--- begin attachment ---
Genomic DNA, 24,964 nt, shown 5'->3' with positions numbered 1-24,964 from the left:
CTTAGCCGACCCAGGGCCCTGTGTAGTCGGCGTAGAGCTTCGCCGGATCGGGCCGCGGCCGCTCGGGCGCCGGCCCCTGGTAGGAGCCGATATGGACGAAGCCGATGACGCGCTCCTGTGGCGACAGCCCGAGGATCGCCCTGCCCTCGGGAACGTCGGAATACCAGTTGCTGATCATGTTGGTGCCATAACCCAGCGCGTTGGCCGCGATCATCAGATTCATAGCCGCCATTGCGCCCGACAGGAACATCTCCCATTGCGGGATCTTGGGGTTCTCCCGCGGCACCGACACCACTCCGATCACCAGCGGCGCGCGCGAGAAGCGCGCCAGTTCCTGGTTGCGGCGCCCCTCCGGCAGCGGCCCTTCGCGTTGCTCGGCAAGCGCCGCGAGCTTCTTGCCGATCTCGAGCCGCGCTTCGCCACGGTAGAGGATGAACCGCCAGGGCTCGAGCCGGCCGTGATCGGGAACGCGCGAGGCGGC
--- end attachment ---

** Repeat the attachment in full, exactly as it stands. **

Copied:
Genomic DNA, 24,964 nt, shown 5'->3' with positions numbered 1-24,964 from the left:
CTTAGCCGACCCAGGGCCCTGTGTAGTCGGCGTAGAGCTTCGCCGGATCGGGCCGCGGCCGCTCGGGCGCCGGCCCCTGGTAGGAGCCGATATGGACGAAGCCGATGACGCGCTCCTGTGGCGACAGCCCGAGGATCGCCCTGCCCTCGGGAACGTCGGAATACCAGTTGCTGATCATGTTGGTGCCATAACCCAGCGCGTTGGCCGCGATCATCAGATTCATAGCCGCCATTGCGCCCGACAGGAACATCTCCCATTGCGGGATCTTGGGGTTCTCCCGCGGCACCGACACCACTCCGATCACCAGCGGCGCGCGCGAGAAGCGCGCCAGTTCCTGGTTGCGGCGCCCCTCCGGCAGCGGCCCTTCGCGTTGCTCGGCAAGCGCCGCGAGCTTCTTGCCGATCTCGAGCCGCGCTTCGCCACGGTAGAGGATGAACCGCCAGGGCTCGAGCCGGCCGTGATCGGGAACGCGCGAGGCGGC